Calls for shops to stop selling samurai swords and for anyone who owns such weapons to hand them in have been renewed by Devon and Cornwall Police.
Police said sword incidents has decreased during their campaign
The calls follow the case of Bradley Moran, from Sidmouth, who pleaded guilty to murdering footballer Matthew Stiling last July with a sword.
Some martial arts enthusiasts who own the swords say they are only dangerous when used irresponsibly.
Police said more than 30 shops had agreed to stop selling the swords.
Bradley Moran, 23, from Vale Cottages, Newtown, Sidmouth, pleaded guilty at Exeter Crown Court on Tuesday to murdering 33-year-old Matthew Stiling on 23 July.
Moran had gone home to get two swords and used one of them to kill Mr Stiling.
Devon and Cornwall Police started a campaign last September asking shops to stop selling the weapons and calling on those who owned them to hand them in.
But martial arts enthusiasts said it was not only swords which were dangerous.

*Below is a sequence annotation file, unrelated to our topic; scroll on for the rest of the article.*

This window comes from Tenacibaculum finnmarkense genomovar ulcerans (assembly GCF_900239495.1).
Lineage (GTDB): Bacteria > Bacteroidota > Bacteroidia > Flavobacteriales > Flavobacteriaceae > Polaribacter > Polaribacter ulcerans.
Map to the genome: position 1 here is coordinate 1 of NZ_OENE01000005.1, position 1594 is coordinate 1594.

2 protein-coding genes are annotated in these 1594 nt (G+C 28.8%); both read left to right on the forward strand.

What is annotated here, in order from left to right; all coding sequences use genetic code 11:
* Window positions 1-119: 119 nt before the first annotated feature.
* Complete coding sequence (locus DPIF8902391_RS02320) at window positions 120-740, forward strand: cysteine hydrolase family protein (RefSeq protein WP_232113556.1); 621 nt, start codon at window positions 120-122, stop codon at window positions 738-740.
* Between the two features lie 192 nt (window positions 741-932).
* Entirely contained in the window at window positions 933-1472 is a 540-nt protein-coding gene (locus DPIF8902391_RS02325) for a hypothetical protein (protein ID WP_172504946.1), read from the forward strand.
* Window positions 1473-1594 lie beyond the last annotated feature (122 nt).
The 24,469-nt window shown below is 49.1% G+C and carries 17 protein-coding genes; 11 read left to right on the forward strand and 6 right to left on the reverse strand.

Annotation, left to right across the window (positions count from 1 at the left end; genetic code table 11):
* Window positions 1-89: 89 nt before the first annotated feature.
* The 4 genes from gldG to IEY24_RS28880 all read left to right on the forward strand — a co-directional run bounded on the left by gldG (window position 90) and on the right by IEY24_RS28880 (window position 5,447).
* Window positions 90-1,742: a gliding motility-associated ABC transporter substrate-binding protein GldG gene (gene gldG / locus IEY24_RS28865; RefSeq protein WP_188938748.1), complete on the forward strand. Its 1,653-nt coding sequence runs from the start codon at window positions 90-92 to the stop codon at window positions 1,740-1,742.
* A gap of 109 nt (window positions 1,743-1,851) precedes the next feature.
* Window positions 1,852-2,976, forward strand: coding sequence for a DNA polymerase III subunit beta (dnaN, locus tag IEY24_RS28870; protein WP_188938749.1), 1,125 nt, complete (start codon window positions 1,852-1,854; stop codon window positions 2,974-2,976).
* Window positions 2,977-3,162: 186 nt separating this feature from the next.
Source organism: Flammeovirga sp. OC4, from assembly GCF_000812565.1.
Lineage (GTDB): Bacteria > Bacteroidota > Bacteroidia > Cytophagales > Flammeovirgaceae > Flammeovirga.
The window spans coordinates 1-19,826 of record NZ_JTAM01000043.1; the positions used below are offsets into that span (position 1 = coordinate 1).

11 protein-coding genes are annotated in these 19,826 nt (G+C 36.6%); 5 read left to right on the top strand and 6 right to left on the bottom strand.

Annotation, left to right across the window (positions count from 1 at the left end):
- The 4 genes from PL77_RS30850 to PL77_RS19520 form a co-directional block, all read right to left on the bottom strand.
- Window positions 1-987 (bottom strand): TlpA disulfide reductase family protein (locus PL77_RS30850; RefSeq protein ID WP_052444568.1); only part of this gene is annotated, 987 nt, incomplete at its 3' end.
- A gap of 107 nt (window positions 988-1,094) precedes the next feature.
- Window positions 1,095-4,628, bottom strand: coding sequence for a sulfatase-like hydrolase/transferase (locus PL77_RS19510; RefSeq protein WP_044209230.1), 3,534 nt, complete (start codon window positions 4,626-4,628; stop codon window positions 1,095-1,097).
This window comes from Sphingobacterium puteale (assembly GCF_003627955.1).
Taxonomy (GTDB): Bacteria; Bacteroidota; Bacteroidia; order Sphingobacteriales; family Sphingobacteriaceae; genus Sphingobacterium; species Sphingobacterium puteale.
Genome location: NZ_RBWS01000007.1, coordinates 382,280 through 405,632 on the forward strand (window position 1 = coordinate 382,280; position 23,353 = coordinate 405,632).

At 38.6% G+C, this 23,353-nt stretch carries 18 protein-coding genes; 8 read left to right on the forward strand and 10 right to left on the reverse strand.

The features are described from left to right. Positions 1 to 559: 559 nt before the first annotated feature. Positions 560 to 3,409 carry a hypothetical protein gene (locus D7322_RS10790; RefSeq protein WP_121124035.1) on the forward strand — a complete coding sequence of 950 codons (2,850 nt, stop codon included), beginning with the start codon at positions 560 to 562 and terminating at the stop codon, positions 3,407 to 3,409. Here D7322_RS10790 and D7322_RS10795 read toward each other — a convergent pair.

Devon martial arts enthusiast Chris Birch: "It's the same as a piece of wood, a baseball bat, or a kitchen knife.
"You have to get very, very close to somebody to use it. Anybody wielding anything would be exactly the same."
Devon and Cornwall Police agreed that the threat to the public and police was always when one of the weapons got into the wrong hands.
Matthew Stiling died after being stabbed by a samurai sword
But the force added that the use of a sword during an incident would mean armed police being sent to deal with it.
Chief Supt Bob Pennington, Head of Force Operations, said: "There have been a number of occasions when we have had to deploy officers armed with firearms and special equipment to deal with these incidents.
"We have gone from averaging one samurai sword incident a week to having one incident involving the weapons during the campaign."
Devon and Cornwall Police said that most of the 38 shops found by the force to be selling the swords have agreed to stop trading in the weapons.